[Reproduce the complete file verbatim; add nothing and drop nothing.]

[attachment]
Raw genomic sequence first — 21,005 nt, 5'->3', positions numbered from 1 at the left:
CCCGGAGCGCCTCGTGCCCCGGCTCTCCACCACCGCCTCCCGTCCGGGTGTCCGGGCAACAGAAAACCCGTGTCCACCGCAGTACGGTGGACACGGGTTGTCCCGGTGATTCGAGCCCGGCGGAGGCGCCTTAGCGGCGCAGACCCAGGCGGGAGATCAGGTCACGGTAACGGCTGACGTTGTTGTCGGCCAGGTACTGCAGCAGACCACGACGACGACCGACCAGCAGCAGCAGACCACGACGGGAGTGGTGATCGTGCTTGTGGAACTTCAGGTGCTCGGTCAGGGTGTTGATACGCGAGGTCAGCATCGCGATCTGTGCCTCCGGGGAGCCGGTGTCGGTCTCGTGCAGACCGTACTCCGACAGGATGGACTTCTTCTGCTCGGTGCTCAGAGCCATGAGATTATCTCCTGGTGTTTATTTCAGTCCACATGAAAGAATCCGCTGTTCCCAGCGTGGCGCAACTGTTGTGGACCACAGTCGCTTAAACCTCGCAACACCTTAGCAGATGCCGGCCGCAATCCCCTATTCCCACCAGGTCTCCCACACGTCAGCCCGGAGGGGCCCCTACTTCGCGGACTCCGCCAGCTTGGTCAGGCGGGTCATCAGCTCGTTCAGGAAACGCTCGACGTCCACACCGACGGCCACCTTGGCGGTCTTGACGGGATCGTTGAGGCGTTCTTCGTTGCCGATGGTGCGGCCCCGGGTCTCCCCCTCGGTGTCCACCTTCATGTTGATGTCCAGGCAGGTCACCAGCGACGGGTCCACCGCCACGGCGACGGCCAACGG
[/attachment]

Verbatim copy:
Raw genomic sequence first — 21,005 nt, 5'->3', positions numbered from 1 at the left:
CCCGGAGCGCCTCGTGCCCCGGCTCTCCACCACCGCCTCCCGTCCGGGTGTCCGGGCAACAGAAAACCCGTGTCCACCGCAGTACGGTGGACACGGGTTGTCCCGGTGATTCGAGCCCGGCGGAGGCGCCTTAGCGGCGCAGACCCAGGCGGGAGATCAGGTCACGGTAACGGCTGACGTTGTTGTCGGCCAGGTACTGCAGCAGACCACGACGACGACCGACCAGCAGCAGCAGACCACGACGGGAGTGGTGATCGTGCTTGTGGAACTTCAGGTGCTCGGTCAGGGTGTTGATACGCGAGGTCAGCATCGCGATCTGTGCCTCCGGGGAGCCGGTGTCGGTCTCGTGCAGACCGTACTCCGACAGGATGGACTTCTTCTGCTCGGTGCTCAGAGCCATGAGATTATCTCCTGGTGTTTATTTCAGTCCACATGAAAGAATCCGCTGTTCCCAGCGTGGCGCAACTGTTGTGGACCACAGTCGCTTAAACCTCGCAACACCTTAGCAGATGCCGGCCGCAATCCCCTATTCCCACCAGGTCTCCCACACGTCAGCCCGGAGGGGCCCCTACTTCGCGGACTCCGCCAGCTTGGTCAGGCGGGTCATCAGCTCGTTCAGGAAACGCTCGACGTCCACACCGACGGCCACCTTGGCGGTCTTGACGGGATCGTTGAGGCGTTCTTCGTTGCCGATGGTGCGGCCCCGGGTCTCCCCCTCGGTGTCCACCTTCATGTTGATGTCCAGGCAGGTCACCAGCGACGGGTCCACCGCCACGGCGACGGCCAACGG